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Pre-commerce: Funding the Hardware Revolution

Katherine Hague (ShopLocket)
Companies
Location: Conference Center - Golden Gate Room

The number of hardware startups using crowdfunding as a means of launching their product and raising funds is doubling every year. Whether it’s Kickstarter, Indiegogo, an open source platform, or ShopLocket, this trend towards selling an idea or a prototype before it actually exists is now known as Pre-Commerce.

Katherine Hague, CEO of ShopLocket has conducted in depth interviews with dozens of founders that have used pre-commerce to bring their hardware products to market. In addition, she has worked with hundreds more in helping them move from the pre-commerce stage to traditional product sales.

In this presentation, Katherine will cover what you need to be aware of when using crowdfunding or some form of pre-commerce to launch your hardware product. She will use specific examples to discuss key benefits and risks associated with pre-commerce, along with trends in the industry and tools that are emerging in the space.

Benefits of Pre-Commerce:
*Get Market Feedback: Through pre-sales, companies can build a community and gauge the popularity of their product early in it’s life cycle, rather than the typically long and costly R&D cycles of the past. (ex: Ouya)
*Collect Evidence to Convince Investors: If a company has not been able to raise angel funding or venture capital, something that is fairly common for hardware startups in the early stages, a successful pre-sale campaign can help prove there is demand for a product making it attractive to investors (ex: MYO)
*Become First To Market: Lets companies introduce products months if not years before they otherwise would have been, attracting market attention and resources. (Ex: Canary – home security)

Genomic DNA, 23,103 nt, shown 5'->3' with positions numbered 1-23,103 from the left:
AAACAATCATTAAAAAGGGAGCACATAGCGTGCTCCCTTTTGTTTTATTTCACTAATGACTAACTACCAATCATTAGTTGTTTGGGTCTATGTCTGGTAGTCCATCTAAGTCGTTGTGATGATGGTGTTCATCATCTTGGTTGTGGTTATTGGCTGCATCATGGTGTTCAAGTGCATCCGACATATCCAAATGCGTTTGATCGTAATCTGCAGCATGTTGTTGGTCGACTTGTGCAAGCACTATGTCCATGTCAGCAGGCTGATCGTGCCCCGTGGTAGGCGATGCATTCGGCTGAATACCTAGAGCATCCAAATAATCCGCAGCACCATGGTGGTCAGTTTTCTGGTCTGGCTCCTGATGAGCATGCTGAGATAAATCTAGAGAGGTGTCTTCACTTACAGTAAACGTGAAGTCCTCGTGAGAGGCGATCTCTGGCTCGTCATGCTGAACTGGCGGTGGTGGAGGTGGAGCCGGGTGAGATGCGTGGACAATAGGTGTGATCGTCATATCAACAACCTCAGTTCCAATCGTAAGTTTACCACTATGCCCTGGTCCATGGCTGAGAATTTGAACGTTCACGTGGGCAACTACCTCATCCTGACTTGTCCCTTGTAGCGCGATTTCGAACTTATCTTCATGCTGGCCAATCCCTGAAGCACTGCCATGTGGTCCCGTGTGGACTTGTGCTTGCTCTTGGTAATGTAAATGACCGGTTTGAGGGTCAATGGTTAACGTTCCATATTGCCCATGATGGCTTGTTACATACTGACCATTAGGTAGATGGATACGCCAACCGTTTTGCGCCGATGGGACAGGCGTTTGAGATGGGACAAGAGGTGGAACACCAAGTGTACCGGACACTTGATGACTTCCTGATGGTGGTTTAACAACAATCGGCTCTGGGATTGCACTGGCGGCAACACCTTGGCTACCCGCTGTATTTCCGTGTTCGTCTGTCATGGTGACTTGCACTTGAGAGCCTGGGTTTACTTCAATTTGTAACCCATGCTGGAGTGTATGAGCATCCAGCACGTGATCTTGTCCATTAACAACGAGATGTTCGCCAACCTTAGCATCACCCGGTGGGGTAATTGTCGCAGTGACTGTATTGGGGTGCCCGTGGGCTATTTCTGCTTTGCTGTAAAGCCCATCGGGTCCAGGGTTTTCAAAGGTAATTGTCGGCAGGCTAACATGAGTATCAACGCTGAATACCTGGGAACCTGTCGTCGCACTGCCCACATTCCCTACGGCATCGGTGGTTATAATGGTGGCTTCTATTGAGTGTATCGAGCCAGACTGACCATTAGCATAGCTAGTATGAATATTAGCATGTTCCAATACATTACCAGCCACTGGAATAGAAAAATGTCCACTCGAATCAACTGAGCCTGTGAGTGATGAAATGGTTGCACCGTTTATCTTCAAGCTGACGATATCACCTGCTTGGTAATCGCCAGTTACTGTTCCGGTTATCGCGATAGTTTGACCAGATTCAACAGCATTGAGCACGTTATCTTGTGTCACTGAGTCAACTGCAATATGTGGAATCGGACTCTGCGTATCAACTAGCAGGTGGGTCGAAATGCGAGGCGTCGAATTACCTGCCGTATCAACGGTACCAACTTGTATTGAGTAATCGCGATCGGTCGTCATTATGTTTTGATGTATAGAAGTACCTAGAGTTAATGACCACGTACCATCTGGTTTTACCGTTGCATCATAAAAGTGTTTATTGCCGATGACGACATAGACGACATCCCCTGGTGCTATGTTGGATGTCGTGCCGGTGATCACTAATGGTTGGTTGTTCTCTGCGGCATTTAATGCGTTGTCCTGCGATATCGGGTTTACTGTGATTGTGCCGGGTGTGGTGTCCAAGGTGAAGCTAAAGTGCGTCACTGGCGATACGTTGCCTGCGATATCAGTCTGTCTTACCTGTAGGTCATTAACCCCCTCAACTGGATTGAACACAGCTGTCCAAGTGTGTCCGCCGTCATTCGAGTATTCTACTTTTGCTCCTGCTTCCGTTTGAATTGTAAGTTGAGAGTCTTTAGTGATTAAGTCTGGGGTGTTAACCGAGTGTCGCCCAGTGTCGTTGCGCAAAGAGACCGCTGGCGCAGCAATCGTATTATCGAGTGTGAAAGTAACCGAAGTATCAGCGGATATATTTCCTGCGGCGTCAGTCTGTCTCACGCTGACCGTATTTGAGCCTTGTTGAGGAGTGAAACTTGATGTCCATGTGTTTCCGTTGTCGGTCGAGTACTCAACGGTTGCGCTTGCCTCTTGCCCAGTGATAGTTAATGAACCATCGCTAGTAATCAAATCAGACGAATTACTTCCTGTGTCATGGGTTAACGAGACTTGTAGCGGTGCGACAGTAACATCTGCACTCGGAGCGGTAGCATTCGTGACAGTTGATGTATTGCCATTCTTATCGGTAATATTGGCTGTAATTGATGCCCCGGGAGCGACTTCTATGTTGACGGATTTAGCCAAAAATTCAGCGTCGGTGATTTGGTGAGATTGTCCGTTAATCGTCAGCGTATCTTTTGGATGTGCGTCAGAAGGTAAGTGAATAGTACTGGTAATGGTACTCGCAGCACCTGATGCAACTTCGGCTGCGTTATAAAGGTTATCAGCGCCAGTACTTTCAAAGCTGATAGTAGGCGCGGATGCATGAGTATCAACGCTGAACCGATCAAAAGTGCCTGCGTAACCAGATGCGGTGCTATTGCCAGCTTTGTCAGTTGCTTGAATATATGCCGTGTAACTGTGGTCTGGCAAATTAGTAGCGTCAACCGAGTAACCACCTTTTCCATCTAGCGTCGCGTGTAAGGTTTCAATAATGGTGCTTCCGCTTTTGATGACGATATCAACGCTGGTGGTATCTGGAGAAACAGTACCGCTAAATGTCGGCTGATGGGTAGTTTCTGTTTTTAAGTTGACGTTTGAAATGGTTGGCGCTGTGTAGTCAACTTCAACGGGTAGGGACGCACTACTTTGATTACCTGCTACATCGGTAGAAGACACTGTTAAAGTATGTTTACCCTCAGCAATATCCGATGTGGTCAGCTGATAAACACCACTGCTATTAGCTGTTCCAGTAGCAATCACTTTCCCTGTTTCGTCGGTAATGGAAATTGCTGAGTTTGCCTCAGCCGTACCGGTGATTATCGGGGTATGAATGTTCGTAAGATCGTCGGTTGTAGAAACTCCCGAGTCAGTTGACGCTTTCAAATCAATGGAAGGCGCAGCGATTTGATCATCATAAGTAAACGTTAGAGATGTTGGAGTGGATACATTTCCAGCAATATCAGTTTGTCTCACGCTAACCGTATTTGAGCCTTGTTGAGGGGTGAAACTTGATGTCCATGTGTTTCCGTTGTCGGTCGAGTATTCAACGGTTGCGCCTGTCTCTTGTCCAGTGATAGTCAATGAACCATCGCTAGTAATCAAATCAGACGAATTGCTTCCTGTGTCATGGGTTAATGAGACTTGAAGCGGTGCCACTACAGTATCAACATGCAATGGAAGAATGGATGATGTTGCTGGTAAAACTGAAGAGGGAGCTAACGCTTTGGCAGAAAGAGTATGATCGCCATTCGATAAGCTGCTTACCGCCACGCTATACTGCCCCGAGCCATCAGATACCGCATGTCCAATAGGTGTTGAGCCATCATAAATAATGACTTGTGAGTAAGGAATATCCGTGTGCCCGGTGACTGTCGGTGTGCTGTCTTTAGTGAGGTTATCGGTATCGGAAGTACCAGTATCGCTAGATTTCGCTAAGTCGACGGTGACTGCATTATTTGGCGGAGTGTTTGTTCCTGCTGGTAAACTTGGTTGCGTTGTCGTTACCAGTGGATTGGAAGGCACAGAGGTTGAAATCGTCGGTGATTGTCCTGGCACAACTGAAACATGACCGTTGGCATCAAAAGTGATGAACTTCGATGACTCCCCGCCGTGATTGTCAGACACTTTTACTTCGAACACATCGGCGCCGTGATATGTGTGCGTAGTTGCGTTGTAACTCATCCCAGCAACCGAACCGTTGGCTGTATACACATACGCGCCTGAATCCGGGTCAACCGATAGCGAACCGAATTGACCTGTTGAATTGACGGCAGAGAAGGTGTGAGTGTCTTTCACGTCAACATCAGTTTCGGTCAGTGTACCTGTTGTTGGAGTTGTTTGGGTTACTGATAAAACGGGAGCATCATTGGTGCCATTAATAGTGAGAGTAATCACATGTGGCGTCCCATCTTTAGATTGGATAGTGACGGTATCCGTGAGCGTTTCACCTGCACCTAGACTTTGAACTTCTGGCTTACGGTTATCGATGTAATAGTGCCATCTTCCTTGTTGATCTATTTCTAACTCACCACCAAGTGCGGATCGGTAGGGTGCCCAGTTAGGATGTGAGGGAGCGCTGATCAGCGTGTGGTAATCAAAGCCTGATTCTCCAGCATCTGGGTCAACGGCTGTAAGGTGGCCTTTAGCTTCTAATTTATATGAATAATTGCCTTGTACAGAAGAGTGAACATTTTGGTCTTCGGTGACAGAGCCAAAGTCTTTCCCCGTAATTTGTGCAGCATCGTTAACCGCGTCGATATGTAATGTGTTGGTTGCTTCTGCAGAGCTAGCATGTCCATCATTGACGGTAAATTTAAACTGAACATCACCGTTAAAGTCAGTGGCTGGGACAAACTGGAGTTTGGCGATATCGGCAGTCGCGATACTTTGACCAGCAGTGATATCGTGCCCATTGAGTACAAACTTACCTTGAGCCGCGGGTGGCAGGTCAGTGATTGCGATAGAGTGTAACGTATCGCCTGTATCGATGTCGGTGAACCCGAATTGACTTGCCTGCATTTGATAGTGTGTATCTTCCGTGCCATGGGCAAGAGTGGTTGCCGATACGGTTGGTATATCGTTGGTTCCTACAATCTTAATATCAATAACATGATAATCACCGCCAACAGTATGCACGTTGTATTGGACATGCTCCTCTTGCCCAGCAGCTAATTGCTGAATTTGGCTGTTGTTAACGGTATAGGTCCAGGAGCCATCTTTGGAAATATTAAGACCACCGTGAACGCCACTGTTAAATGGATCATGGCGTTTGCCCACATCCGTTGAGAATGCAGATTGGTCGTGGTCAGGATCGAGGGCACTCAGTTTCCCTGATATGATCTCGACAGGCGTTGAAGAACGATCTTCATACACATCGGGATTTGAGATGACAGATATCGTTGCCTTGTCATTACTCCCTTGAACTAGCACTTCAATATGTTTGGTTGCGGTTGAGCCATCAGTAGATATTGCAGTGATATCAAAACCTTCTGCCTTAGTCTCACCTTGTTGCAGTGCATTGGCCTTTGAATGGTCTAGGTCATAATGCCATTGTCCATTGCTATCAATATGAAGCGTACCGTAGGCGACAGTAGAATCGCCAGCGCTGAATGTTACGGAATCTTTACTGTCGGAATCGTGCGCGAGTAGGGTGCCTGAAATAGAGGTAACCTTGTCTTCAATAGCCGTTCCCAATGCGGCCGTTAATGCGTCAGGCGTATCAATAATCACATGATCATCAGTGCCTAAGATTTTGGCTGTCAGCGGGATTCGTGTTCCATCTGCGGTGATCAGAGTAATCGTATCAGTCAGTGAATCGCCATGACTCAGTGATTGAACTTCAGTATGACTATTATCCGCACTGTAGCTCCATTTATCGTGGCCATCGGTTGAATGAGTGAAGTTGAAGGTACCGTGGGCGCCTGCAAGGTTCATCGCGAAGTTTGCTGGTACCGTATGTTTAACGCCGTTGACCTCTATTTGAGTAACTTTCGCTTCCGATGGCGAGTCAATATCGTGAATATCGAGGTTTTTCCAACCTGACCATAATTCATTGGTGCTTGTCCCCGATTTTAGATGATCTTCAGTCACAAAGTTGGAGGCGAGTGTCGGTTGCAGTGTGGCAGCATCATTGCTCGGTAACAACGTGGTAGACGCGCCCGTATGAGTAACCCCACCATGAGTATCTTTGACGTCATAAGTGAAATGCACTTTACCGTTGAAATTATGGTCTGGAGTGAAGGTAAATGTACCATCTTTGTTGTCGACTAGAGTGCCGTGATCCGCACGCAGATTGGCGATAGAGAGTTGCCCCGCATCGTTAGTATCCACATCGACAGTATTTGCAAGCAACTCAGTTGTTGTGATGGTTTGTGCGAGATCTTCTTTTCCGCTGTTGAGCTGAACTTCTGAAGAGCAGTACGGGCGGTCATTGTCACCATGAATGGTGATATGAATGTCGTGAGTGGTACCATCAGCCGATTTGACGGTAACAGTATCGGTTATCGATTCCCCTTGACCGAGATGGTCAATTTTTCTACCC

Risks and Lessons Learned:
*Death of ‘Stealth Mode’: Pre-sales opens up opportunities for competitive products to enter the market even before a company’s first product is shipped (ex: Pebble and the emergence of new smart watches)
*Manufacturing knowledge gap: Many crowdfunders are manufacturing a product for the first time and are unaware of the true costs involved in getting to market. Reliance on accelerators or manufacturing partner/contractors has become common. (Amiigo’s work with Flextronics, HAXLR8R, PCH, Dragon Innovation, Lime-Lab)
*Hard Commitment to Ship: Bringing a product to market can be unpredictable, late shipping is common. (75% of crowdfunded projects deliver late or don’t deliver at all)
*False hopes: Launching is much easier than growing out sustainable distribution. Many companies currently don’t have the knowledge, connections or resources to make it in the long term. New distribution channels and knowledge Sharing need to emerge to help build sustainable revenue streams.

Trends
*Social media “pre-sale” campaigns, without taking actual orders (ex: PhoneBlocks)
*Entrance of large businesses into the crowdfunding space to build awareness for new products or as wholesale buyers (The Bay was the first department store to back a campaign on Indiegogo)
*Emergence of hardware focused accelerators to help bridge the manufacturing knowledge gap

Photo of Katherine Hague

Katherine Hague

ShopLocket

Katherine Hague is the Co-Founder of ShopLocket, a platform for hardware entrepreneurs looking to bring innovative products to life and into the hands of visionary consumers. Prior to founding ShopLocket, she worked as an independent digital media consultant and in a variety of marketing positions for Toronto-based startups. In January of 2014, ShopLocket was acquired by PCH International to help make a world where passion is the only requirement to bringing a product to life.